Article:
Trade Binary Options 2015

How to Use Straddle and Hedging Binary Strategies to Increase Trading Profits

hedge-binary-options-strategyBinary options traders make use of a wide range of trading strategies to ensure maximum profitability. Binary options are somewhat unique in that they have definitive expiration times and offer a predetermined return on investment if a position closes in the money. Unlike stocks or currencies, which must be purchased at a lower price and then sold off later at whatever price point seems right to the trader, this means that binary options trading is affected more by statistics and the proper application of mathematical principles. Two strategies commonly used to exploit the unique nature of binary options trading are known as the straddle and hedging strategies. When used properly, these strategies can greatly increase the ability of a trader to execute profitable trades.

The straddle strategy involves opening two opposing positions, one at the top and one at the bottom of a general trend, just before a reversal is expected. An analysis of almost any asset’s price data graphed over time will reveal floors and ceilings in pricing. When the price of the asset is about to reach the top or bottom of the predominant trend, a reversal is the most statistically probable outcome. This means that a trader opening a Put position at the top of a trend or a Call position at the bottom with a short term expiry will almost certainly finish in the money. The trick of the straddle strategy is that both, rather than just one, are accomplished. When an asset is about to reach a statistically likely reversal point, a position reflecting the likely direction of the reversal is opened. Once the reversal occurs, the trader waits for the price of the asset to begin to move toward the other extreme end of its price trend. Once the price closes in on the other likely reversal point, another position is opened in opposition to the first. By opening positions at the statistically probable high and low points on the price graph, a trader opens up two trades that will most likely finish in the money, unless the floor or ceiling prices are broken through. This binary options strategy is best employed with particularly volatile assets with a wide gap between clearly defined top and bottom price points over time.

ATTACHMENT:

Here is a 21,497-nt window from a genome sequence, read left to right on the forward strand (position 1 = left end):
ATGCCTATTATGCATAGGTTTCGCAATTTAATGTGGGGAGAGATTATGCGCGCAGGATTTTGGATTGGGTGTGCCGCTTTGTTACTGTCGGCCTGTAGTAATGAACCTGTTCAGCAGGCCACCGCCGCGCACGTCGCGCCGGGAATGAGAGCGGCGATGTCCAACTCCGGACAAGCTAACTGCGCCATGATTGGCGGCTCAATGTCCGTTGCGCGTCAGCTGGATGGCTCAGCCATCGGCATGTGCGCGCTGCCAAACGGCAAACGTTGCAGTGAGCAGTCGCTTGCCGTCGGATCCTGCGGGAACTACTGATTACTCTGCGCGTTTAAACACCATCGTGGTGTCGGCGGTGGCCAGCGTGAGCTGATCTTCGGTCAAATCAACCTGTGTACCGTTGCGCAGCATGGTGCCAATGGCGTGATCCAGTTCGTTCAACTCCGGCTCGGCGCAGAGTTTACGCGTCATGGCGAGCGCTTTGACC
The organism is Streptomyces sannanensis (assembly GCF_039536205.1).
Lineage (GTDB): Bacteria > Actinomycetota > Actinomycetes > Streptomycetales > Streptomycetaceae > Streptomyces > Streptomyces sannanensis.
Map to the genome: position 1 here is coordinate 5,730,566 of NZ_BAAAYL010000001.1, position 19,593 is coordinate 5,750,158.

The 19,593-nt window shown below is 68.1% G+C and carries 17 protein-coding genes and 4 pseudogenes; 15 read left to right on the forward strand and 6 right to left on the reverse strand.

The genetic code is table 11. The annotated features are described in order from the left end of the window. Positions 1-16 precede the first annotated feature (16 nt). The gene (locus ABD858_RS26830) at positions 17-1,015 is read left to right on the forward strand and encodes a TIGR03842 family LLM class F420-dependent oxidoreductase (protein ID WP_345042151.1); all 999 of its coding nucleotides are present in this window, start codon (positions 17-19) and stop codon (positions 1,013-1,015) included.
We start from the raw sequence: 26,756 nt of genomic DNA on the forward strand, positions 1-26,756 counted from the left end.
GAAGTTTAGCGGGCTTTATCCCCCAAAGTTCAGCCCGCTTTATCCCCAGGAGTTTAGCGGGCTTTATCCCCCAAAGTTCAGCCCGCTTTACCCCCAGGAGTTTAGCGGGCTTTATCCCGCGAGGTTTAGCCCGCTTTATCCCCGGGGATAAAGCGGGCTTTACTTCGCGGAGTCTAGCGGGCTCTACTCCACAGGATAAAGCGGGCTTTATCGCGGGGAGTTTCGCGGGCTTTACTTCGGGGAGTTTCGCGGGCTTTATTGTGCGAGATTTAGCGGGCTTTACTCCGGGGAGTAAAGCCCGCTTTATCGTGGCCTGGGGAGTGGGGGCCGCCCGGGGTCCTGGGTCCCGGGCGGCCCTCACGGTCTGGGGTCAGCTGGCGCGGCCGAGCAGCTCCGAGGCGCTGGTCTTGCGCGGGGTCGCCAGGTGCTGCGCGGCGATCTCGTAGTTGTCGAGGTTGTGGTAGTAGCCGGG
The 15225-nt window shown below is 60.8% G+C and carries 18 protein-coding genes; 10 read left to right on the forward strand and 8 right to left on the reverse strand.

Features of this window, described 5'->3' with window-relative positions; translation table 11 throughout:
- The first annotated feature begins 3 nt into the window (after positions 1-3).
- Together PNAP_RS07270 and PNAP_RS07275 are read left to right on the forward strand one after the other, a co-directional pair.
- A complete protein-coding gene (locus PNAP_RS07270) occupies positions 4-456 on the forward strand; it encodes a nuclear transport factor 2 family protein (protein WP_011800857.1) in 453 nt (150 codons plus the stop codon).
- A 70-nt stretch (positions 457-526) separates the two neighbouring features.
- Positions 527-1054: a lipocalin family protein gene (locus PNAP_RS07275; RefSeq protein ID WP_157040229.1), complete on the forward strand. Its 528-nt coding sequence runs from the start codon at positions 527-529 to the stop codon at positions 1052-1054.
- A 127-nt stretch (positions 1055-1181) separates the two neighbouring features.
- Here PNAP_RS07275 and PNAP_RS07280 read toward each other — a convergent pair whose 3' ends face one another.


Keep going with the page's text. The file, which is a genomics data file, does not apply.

In cases where graphs are more ambiguous, hedging becomes the better option. Hedging, much like the straddle strategy, involves opening two opposing positions. In the case of hedging, however, the positions are opened at the same time with the assumption that one will by necessity finish out of the money. As the direction of the asset becomes more clear, one or more additional positions with the same expiry time as the initial positions are opened reflecting the later developments. This strategy is especially effective when dealing with currency pairs on days that important economic data or reports are set to be released. By opening two positions before everything is known and then shoring up the correct position later on, a trader can finish with all but one position in the money for a reasonable net profit.

Creative binary investors sometimes use these strategies in conjunction to great effect. For example, a trader with accounts on multiple binary platforms might use a hedging strategy on one and a straddle strategy on another if he or she is unsure of how volatile an asset will be in that time period. While it can become complicated, it is also quite possible to use a modified hedging strategy based off of straddle positions. Using the two positions at the extremes of a trend, a trader can also open one or more hedging positions reflecting the overall trends of the asset price without waiting for the price to hit a reversal point again.